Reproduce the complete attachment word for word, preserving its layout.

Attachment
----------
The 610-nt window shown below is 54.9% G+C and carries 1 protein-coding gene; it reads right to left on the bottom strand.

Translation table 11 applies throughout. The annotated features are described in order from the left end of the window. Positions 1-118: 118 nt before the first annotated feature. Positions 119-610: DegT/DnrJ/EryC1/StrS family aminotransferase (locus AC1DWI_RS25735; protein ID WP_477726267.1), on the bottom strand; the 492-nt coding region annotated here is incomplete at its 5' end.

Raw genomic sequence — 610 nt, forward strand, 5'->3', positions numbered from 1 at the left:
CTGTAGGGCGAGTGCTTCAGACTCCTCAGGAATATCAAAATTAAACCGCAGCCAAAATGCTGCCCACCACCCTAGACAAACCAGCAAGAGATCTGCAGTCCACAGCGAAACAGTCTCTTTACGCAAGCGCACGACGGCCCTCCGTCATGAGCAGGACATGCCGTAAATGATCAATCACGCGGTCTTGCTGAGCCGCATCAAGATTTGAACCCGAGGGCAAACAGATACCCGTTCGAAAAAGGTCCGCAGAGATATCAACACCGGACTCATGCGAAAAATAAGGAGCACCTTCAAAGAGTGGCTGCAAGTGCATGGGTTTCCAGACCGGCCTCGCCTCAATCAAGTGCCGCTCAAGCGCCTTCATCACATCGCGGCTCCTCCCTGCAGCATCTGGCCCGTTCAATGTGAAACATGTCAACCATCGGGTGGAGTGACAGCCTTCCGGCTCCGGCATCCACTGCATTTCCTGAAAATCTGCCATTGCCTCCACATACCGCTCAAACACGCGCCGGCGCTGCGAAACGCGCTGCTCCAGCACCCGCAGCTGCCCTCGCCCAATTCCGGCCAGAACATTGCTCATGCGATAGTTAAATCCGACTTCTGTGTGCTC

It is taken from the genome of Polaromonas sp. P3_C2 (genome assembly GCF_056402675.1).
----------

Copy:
The 610-nt window shown below is 54.9% G+C and carries 1 protein-coding gene; it reads right to left on the bottom strand.

Translation table 11 applies throughout. The annotated features are described in order from the left end of the window. Positions 1-118: 118 nt before the first annotated feature. Positions 119-610: DegT/DnrJ/EryC1/StrS family aminotransferase (locus AC1DWI_RS25735; protein ID WP_477726267.1), on the bottom strand; the 492-nt coding region annotated here is incomplete at its 5' end.

Raw genomic sequence — 610 nt, forward strand, 5'->3', positions numbered from 1 at the left:
CTGTAGGGCGAGTGCTTCAGACTCCTCAGGAATATCAAAATTAAACCGCAGCCAAAATGCTGCCCACCACCCTAGACAAACCAGCAAGAGATCTGCAGTCCACAGCGAAACAGTCTCTTTACGCAAGCGCACGACGGCCCTCCGTCATGAGCAGGACATGCCGTAAATGATCAATCACGCGGTCTTGCTGAGCCGCATCAAGATTTGAACCCGAGGGCAAACAGATACCCGTTCGAAAAAGGTCCGCAGAGATATCAACACCGGACTCATGCGAAAAATAAGGAGCACCTTCAAAGAGTGGCTGCAAGTGCATGGGTTTCCAGACCGGCCTCGCCTCAATCAAGTGCCGCTCAAGCGCCTTCATCACATCGCGGCTCCTCCCTGCAGCATCTGGCCCGTTCAATGTGAAACATGTCAACCATCGGGTGGAGTGACAGCCTTCCGGCTCCGGCATCCACTGCATTTCCTGAAAATCTGCCATTGCCTCCACATACCGCTCAAACACGCGCCGGCGCTGCGAAACGCGCTGCTCCAGCACCCGCAGCTGCCCTCGCCCAATTCCGGCCAGAACATTGCTCATGCGATAGTTAAATCCGACTTCTGTGTGCTC

It is taken from the genome of Polaromonas sp. P3_C2 (genome assembly GCF_056402675.1).